Teaching Profession Opinion

Principals Own the Morale of Teachers

By John Wilson — August 08, 2012 2 min read
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When I was the executive director of the National Education Association, I often said to the staff that I took full responsibility for their morale. I thought about it every day and with every decision I made. I appointed a design team to assist me with ideas and activities to drive a positive culture and work environment. I periodically conducted surveys called “temperature checks” to assess our success. This work of improving staff morale was not easy and took time, but I firmly believed that, as their manager, I had a lot of responsibility for assuring the work satisfaction of my colleagues.

I learned that a “collegial/collaborative” management style was more productive in a professional environment than one of “command and control.” I learned that managers get to decide “who and what” but that we should trust staff to decide “how.” I learned that recognition of staff matters but that it must be sincere and timely. I learned that the family and health of employees must and should come first and when managers honor that, staff will be more productive, more loyal, and more involved in the success of the mission and vision of the organization. I learned that managers who do not pay attention to the morale of the staff risk their own success.

Given that background, I found the results of the latest teacher attrition study conducted by The New Teacher Project (TNTP) to be of no surprise. The study listed three main causes of “negligent retention issues.” This one stood out for me: “poor school culture and working conditions drive away great teachers.” Great teachers will walk away from a school where the leadership does not respect or trust them, not to mention empower them. Conversely, great teachers will follow a principal to the most challenging school if that principal has demonstrated trust and respect as well as a willingness to allow great teachers the freedom to select and implement the best instructional methods for their students. Teachers thrive in a culture of high expectations, creativity, collaboration, and collegiality. Principals have the most impact on creating that environment.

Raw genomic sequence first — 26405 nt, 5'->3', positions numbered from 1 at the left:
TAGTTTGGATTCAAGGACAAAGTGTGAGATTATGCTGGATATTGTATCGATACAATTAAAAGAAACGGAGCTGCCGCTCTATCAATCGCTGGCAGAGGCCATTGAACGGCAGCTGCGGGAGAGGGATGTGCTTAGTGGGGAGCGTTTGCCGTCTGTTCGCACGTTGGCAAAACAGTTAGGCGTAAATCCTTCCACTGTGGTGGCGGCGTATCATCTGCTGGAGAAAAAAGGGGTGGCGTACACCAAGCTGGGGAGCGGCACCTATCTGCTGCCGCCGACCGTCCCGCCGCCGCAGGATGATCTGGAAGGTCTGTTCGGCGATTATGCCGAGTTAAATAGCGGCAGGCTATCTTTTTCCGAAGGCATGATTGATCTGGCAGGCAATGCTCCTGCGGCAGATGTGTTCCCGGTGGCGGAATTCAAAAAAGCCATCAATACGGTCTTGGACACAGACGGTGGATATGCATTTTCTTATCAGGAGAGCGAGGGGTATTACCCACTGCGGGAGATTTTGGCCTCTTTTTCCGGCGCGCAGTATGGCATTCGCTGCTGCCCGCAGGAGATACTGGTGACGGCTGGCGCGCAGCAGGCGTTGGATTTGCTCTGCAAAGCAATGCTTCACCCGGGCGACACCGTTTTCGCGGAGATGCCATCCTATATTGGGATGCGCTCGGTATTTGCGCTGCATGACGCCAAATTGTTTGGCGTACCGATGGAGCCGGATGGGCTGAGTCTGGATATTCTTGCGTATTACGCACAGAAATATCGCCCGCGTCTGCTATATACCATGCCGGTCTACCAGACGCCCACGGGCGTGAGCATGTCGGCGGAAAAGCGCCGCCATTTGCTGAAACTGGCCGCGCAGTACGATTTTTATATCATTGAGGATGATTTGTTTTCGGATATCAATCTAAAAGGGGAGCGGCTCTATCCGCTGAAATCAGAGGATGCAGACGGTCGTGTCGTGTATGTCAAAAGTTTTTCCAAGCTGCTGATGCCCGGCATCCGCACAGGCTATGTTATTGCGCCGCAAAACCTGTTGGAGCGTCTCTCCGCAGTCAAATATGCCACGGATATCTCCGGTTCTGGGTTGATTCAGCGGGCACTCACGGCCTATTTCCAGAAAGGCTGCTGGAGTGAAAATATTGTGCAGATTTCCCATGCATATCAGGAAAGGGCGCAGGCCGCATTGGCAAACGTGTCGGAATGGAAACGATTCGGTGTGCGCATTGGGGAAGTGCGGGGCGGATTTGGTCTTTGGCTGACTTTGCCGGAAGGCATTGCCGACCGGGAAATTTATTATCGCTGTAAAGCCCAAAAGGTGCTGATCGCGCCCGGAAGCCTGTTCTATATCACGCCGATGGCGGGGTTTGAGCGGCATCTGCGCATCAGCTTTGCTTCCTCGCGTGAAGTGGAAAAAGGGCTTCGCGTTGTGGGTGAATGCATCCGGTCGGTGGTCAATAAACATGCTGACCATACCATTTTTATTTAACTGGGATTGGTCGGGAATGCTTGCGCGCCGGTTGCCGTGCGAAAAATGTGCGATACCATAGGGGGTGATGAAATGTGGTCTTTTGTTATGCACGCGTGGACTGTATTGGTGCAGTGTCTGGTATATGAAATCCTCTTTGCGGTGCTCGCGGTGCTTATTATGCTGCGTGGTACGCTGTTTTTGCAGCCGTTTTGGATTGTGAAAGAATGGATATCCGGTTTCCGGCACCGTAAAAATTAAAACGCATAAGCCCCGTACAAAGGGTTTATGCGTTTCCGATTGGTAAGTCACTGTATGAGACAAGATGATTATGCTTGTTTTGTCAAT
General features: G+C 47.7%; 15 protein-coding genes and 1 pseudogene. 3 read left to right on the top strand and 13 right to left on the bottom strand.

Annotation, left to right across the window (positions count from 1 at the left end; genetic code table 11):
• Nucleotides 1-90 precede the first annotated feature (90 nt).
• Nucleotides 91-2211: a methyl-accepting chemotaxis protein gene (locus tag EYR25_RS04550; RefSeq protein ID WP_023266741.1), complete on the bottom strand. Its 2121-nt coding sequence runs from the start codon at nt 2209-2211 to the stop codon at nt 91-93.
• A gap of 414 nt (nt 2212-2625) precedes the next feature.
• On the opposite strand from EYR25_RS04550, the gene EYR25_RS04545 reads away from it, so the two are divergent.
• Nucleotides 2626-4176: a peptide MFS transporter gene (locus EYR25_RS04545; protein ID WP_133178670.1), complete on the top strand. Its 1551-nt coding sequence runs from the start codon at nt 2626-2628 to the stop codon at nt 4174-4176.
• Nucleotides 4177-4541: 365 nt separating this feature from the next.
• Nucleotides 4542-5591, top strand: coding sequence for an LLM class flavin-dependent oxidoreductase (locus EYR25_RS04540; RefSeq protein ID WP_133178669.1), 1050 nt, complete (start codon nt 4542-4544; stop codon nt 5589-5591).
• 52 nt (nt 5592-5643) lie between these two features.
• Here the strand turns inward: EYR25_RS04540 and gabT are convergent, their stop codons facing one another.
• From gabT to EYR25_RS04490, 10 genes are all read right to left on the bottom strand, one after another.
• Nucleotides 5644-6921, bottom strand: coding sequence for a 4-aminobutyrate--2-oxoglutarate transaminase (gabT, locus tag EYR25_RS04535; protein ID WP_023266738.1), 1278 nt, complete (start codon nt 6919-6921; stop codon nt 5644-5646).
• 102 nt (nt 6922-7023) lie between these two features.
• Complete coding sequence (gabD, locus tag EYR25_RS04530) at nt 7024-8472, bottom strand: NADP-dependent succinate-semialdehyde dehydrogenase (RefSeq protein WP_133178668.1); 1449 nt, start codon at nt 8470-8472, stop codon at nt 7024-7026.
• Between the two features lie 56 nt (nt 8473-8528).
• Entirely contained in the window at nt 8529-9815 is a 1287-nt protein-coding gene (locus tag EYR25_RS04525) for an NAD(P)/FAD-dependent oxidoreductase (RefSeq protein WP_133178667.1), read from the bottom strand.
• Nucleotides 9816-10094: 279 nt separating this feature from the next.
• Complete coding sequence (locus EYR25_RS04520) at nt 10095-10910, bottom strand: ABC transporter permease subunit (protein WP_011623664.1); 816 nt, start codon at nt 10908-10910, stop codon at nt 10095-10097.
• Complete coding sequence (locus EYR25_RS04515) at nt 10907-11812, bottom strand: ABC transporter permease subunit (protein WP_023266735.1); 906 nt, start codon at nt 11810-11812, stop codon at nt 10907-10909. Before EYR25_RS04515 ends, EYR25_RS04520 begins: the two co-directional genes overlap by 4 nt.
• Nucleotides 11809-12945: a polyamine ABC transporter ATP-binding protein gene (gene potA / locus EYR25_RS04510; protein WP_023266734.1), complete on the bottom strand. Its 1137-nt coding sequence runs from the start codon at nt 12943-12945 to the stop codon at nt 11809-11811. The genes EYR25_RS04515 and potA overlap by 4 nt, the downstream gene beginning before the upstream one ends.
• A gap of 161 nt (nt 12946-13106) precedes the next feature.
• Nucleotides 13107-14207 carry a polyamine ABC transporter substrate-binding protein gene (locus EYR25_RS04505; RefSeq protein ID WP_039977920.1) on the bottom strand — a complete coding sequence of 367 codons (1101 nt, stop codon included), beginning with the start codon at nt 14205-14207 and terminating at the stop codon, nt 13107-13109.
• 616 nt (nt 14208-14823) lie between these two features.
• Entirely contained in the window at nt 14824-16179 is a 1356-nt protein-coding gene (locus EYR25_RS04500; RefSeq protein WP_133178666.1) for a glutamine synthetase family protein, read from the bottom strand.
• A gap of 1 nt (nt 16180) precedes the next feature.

I would be remiss if I did not salute those states that have embraced the New Teacher Center’s Teacher Working Conditions Survey. This survey gathers information on time, facilities and resources, community support and involvement, management of student conduct, teacher leadership, school leadership, professional development, instructional practices and support, and new teacher support. Interestingly, the better the results on working conditions, the better the student achievement. Kentucky, Maryland, and North Carolina have had tremendous success in using the Working Conditions Survey results to create as well as assess positive cultures in their schools. That success has translated to improved staff morale in those three states.

A positive school culture makes a huge difference to staff and, consequently, to students. As the New Teacher Center points out, teacher working conditions are student learning conditions. Ignoring staff morale in the push for increased test scores will improve neither of those. The principal must be the leader of this effort to boost morale and must do so in collaboration with staff. Our kids will be better served by a staff that cannot wait to get to work.

The opinions expressed in John Wilson Unleashed are strictly those of the author(s) and do not reflect the opinions or endorsement of Editorial Projects in Education, or any of its publications.